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# Sequences

A sequence is a mathematical collection of objects in a particular order

For example: $$A = (1, 3, 2)$$, in that order. A sequence $$( a, b, c )$$ can be seen as the total bijective function $$\{ (1, a), (2, b), (3, c) \}$$. Following this definition, we can access the $$n$$ element of a sequence using function application notation. Given $$A = (a, c, b)$$, $$A(2) = c$$.

The empty sequence is defined as $$()$$. Sequences are homogeneous. They must contain elements of the same type.

## Basic Operations

### Concatenation

Given sequences $$s$$ and $$t$$, their concatenation is denoted as $$s \frown t$$. Notice that $$s \frown t \neq t \frown s$$. Of course, $$s \frown () = s$$, and concatenation is an associative operation.

### Filtering

Given a sequence $$s$$, the sequence $$s \restriction x$$ represents all the elements of $$s$$ that are included in $$x$$, preserving the ordering. For example, $$s = (a, b, b, a, c, b, a) \restriction (a, c) = (a, a, c, a)$$.

Filtering the empty sequence always yields back the empty sequence.

The first element of a sequence is called its head. For example, $$head (a, b, c) = a$$. The head of the empty sequence is the empty sequence.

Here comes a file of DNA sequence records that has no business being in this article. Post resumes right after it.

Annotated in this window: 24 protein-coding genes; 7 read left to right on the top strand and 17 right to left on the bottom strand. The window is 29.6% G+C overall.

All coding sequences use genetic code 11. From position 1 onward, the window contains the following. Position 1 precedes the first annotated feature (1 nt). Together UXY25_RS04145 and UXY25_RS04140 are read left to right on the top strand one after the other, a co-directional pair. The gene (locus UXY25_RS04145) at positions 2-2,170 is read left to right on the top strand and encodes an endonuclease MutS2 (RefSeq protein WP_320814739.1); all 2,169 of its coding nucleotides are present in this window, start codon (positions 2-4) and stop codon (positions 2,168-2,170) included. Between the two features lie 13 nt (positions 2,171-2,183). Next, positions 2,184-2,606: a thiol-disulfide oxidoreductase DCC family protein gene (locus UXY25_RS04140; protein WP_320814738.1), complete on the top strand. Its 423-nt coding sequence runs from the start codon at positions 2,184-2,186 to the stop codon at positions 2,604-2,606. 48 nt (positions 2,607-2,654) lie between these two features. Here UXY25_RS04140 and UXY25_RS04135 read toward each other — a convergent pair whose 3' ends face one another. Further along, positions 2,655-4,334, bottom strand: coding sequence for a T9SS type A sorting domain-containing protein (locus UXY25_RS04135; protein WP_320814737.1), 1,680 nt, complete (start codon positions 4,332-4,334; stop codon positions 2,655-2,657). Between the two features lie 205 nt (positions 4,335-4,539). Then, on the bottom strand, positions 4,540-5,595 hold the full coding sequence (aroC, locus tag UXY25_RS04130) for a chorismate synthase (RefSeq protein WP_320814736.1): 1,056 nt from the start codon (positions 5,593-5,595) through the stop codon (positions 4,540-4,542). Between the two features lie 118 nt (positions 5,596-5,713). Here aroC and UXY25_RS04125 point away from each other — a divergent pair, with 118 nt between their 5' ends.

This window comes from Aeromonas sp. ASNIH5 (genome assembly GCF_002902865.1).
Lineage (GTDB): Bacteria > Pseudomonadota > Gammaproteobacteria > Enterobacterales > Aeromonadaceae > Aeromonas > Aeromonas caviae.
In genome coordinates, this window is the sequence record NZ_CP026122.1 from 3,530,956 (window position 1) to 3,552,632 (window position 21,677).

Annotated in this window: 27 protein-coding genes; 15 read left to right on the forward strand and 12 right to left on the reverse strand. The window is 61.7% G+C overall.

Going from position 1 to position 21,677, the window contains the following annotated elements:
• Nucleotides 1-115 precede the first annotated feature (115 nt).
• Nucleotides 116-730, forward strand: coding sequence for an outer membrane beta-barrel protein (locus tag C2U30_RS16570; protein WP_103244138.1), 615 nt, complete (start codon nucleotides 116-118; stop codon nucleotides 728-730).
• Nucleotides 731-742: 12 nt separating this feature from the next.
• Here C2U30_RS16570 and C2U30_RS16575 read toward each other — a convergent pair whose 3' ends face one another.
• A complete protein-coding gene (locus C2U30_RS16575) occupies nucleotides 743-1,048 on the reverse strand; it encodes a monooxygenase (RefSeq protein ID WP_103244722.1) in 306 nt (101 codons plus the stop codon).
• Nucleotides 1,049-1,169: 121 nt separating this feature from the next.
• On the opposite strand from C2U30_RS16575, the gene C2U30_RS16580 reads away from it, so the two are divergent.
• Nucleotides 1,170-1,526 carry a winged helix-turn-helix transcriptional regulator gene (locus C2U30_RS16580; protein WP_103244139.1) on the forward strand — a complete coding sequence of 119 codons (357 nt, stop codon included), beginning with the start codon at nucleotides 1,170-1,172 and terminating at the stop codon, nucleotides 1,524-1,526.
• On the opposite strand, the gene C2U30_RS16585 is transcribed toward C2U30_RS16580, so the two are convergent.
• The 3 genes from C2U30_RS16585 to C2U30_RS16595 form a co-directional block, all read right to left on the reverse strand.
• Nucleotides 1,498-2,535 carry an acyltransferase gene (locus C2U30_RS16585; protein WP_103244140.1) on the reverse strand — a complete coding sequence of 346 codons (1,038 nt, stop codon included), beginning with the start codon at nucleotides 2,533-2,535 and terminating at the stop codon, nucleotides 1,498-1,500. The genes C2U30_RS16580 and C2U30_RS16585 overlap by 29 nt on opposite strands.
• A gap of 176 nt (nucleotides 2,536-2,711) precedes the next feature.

### Tail

The tail of a sequence is a sequence containing all the original elements except for the first one. For example, $$tail (a, b, c) = (b, c)$$. Notice that for any sequence $$s$$, $$s = (head(s)) \frown tail(s)$$.

### Cardinality

Since a sequence is a relation from natural numbers to the sequence elements, we can re-use the cardinality notation from sets. Thus, $$\vert (a, b, b, c) \vert = 4$$.

### Flattening

A sequence containing other sequences might be flattened to a single sequence by using a ditributed version of the concatenation operator. Given $$s = ((a, b, c), (d, e), (f, g))$$, $$\frown/s = (a, b, c, d, e, f, g)$$.

## Properties

### Injection

An injective sequence is one where its elements don’t appear more than once. Remember that sequences are defined as functions whose range is the set of natural numbers, and therefore the functional definition of injection (one-to-one) holds: a sequence without duplicates is one where every natural number from the domain points to a different element.